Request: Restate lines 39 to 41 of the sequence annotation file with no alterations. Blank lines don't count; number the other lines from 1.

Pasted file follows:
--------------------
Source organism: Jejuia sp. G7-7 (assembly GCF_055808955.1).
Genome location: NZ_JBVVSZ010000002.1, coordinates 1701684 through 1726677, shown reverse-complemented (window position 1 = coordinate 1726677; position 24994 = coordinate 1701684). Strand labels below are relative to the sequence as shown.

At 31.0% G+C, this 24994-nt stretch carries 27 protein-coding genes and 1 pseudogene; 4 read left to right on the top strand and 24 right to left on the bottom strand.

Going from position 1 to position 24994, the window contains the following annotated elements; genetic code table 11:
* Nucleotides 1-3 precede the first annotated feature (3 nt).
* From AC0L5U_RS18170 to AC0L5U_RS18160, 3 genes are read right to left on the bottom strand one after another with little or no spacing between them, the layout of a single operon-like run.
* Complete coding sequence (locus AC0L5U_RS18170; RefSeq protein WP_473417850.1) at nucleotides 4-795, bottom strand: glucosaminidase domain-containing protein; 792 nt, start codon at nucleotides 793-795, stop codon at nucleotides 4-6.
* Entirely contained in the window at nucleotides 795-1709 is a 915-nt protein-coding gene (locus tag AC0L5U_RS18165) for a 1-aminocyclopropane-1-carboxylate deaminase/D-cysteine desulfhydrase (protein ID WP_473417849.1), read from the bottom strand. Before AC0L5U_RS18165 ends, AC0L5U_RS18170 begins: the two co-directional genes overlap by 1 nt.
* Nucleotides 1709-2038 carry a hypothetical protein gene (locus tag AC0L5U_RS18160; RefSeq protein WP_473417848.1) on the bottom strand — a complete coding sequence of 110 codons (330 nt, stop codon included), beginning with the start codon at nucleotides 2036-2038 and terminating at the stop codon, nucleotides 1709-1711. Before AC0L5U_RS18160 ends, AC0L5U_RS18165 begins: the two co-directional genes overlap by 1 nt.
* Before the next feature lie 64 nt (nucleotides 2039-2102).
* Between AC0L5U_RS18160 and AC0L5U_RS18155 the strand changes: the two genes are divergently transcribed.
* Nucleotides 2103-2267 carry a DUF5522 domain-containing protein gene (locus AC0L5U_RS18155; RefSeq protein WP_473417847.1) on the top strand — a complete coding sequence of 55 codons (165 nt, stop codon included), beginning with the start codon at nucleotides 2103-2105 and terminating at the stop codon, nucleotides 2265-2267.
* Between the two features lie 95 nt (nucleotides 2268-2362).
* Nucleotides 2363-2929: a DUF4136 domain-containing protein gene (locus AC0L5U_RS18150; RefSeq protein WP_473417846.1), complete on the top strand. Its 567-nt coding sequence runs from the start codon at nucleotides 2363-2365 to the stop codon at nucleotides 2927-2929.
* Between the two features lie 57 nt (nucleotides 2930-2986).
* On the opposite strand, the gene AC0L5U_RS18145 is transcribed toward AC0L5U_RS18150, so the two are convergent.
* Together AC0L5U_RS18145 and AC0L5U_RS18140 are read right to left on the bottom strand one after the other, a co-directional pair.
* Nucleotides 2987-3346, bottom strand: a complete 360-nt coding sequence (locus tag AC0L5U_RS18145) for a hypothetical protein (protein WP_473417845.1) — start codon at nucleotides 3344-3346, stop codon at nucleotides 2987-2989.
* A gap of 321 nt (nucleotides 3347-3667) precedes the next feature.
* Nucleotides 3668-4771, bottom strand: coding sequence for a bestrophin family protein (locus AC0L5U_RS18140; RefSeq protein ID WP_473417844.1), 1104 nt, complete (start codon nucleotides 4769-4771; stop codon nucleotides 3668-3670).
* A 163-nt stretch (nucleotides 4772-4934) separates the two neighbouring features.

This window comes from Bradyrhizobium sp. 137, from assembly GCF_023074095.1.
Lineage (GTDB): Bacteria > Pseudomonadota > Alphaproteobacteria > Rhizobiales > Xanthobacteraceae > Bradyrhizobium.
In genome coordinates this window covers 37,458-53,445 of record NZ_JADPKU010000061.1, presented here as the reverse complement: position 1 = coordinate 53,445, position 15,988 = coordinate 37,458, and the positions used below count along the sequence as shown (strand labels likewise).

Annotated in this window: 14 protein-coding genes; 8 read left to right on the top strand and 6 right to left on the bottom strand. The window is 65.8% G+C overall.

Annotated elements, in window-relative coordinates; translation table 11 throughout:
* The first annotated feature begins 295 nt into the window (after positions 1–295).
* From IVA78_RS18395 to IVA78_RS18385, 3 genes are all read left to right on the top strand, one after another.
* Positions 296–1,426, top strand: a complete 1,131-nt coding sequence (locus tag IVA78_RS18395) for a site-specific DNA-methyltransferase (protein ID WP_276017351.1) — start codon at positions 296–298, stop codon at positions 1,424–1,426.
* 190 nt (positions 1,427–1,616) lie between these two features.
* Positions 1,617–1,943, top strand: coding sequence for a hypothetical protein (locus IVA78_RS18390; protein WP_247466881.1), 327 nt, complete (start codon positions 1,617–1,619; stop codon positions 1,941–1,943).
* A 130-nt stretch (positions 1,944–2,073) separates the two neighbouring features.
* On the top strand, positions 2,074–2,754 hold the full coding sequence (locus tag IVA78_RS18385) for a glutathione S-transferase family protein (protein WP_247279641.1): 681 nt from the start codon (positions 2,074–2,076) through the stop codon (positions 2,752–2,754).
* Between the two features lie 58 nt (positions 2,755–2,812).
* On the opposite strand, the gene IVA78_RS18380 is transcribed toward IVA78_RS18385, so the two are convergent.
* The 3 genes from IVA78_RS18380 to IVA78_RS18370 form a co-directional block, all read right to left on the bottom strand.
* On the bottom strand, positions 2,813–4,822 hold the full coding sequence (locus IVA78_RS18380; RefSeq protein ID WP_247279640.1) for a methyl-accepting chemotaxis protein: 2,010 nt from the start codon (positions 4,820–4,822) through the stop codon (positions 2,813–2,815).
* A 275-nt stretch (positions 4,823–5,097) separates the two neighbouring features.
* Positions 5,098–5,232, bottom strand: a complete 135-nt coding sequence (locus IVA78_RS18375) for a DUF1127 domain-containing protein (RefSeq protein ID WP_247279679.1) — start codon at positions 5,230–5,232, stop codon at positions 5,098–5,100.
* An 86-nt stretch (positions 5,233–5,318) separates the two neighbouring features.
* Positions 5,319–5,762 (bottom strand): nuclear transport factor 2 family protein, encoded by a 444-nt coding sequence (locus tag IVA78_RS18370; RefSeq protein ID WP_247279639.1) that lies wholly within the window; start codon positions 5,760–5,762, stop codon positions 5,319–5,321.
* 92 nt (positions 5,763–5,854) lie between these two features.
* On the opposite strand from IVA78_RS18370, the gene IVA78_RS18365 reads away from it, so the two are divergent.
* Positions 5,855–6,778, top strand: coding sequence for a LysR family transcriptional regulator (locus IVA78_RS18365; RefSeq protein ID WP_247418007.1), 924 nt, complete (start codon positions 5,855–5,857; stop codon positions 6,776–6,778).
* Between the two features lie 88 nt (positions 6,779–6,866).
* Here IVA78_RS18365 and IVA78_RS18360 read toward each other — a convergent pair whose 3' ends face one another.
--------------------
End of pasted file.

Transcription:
* Positions 5,098–5,232, bottom strand: a complete 135-nt coding sequence (locus IVA78_RS18375) for a DUF1127 domain-containing protein (RefSeq protein ID WP_247279679.1) — start codon at positions 5,230–5,232, stop codon at positions 5,098–5,100.
* An 86-nt stretch (positions 5,233–5,318) separates the two neighbouring features.
* Positions 5,319–5,762 (bottom strand): nuclear transport factor 2 family protein, encoded by a 444-nt coding sequence (locus tag IVA78_RS18370; RefSeq protein ID WP_247279639.1) that lies wholly within the window; start codon positions 5,760–5,762, stop codon positions 5,319–5,321.